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In recent years the international debate about universality in health has been marked by a polarization between ideas based on a universal system, and notions proposing universal health coverage. The concept of universal coverage has been disseminated by international organizations and has been incorporated into health system reforms in several developing countries, including some in Latin America. This article explores the assumptions and strategies related to the proposal of universal health coverage. Firstly, a comparison is provided of the models of universal health coverage and universal health systems. This is followed by a contextualization of the international debate, including examples of different health systems. Finally, the implications of the proposal of universal coverage for the right to health in Brazil are discussed. The analysis of different concepts of universality and the experiences of different countries shows that health insurance-based models, either social or private, are not as satisfactory as public, universal health systems. Greater understanding about ongoing international projects is essential in order to identify the possibilities represented by the consolidation of the Unified Health System (SUS) in Brazil, as well as the risks of dismantling the SUS.
This article was published in the following journal.
Name: Ciencia & saude coletiva
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Health insurance coverage for all persons in a state or country, rather than for some subset of the population. It may extend to the unemployed as well as to the employed; to aliens as well as to citizens; for pre-existing conditions as well as for current illnesses; for mental as well as for physical conditions.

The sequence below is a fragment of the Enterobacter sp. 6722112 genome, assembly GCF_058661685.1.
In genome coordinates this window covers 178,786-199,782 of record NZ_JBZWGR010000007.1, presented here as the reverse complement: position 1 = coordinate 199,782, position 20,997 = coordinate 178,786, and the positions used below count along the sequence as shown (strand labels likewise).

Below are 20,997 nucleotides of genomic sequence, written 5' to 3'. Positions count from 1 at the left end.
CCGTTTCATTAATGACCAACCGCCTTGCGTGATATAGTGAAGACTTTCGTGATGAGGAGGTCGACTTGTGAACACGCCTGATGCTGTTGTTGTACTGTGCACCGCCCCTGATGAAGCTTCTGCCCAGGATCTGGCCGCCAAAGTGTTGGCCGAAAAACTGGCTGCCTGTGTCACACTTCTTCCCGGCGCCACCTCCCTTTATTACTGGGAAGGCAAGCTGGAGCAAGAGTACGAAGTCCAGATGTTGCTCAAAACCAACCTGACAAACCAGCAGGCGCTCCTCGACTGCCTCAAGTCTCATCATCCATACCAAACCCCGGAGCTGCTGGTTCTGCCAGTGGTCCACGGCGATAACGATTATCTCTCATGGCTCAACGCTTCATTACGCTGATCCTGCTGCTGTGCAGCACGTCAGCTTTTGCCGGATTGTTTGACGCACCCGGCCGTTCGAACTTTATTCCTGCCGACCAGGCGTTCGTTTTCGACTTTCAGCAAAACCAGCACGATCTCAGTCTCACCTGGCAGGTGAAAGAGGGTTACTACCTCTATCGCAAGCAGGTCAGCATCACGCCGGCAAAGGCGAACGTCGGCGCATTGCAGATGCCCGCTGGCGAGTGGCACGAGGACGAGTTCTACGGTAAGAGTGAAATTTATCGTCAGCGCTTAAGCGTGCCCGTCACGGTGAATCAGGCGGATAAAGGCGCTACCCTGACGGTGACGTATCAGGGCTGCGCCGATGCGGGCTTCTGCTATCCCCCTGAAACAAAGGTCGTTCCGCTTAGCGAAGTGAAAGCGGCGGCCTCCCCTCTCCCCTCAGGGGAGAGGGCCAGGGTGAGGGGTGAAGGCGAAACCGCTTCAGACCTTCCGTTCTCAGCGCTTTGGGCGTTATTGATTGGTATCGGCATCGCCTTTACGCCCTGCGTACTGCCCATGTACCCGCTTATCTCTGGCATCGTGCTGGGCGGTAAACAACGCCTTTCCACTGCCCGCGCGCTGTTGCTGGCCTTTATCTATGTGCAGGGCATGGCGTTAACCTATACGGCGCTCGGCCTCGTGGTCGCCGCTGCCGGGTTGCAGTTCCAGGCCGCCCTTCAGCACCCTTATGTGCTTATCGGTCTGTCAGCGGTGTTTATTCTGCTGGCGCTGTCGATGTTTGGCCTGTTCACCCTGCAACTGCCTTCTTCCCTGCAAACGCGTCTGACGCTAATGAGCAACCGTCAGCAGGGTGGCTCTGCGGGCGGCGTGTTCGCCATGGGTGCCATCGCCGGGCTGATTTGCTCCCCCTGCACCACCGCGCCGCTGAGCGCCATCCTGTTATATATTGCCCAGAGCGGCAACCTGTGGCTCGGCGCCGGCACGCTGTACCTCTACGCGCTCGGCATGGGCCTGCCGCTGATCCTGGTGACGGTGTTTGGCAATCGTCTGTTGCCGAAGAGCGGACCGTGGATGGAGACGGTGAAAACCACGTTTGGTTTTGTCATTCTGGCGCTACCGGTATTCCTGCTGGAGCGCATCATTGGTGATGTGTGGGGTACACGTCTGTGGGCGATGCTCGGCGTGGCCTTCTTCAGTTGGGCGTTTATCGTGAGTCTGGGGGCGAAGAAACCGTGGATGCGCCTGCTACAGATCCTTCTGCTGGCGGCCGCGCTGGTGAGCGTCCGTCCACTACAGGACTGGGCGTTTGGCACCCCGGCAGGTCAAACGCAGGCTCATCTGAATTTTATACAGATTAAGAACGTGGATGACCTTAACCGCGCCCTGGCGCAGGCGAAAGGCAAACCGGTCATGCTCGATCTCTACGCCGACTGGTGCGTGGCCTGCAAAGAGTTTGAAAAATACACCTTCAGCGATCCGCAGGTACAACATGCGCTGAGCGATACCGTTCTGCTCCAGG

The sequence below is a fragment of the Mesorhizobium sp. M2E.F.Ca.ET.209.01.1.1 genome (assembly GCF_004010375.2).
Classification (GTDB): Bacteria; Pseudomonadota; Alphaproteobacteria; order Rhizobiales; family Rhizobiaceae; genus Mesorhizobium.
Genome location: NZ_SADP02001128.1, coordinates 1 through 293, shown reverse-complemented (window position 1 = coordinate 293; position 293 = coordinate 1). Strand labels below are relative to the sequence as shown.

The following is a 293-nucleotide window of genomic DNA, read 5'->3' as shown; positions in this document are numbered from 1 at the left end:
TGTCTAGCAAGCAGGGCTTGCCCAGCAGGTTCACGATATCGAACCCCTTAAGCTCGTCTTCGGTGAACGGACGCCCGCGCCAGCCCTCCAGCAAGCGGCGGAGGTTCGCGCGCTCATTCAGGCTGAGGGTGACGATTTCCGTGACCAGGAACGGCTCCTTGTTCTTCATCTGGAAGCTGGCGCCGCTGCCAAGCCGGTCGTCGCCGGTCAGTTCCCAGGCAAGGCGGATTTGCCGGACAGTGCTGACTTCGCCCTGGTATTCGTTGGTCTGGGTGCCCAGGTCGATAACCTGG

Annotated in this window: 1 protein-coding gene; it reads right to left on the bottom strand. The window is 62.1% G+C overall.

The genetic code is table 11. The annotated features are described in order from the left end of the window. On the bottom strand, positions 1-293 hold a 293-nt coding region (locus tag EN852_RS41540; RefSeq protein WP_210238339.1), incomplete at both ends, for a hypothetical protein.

Innovation and improvement of the health care system by reappraisal, amendment of services, and removal of faults and abuses in providing and distributing health services to patients. It includes a re-alignment of health services and health insurance to maximum demographic elements (the unemployed, indigent, uninsured, elderly, inner cities, rural areas) with reference to coverage, hospitalization, pricing and cost containment, insurers' and employers' costs, pre-existing medical conditions, prescribed drugs, equipment, and services.
Insurance coverage of a physical or mental health condition, disability, or illness existing before health insurance is applied for or enrolled in.
Public Law 104-91, enacted in 1996, is designed to protect health insurance coverage for workers and their families when they change or lose their jobs. HIPAA has separate provisions for the large and small group markets, and the individual market. HIPAA amends the Employee Retirement Income Security Act (ERISA), the Public Health Service Act, and the Internal Revenue Code to provide improved portability and continuity of health insurance coverage, extending earlier provisions under the Consolidated Omnibus Budget Reconciliation Act of 1985 ("COBRA").
The process of helping patients to effectively and efficiently use the health care system when faced with one or more of these challenges: (1) choosing, understanding, and using health coverage or applying for assistance when uninsured; (2) choosing, using, and understanding different types of health providers and services; (3) making treatment decisions; and (4) managing care received by multiple providers.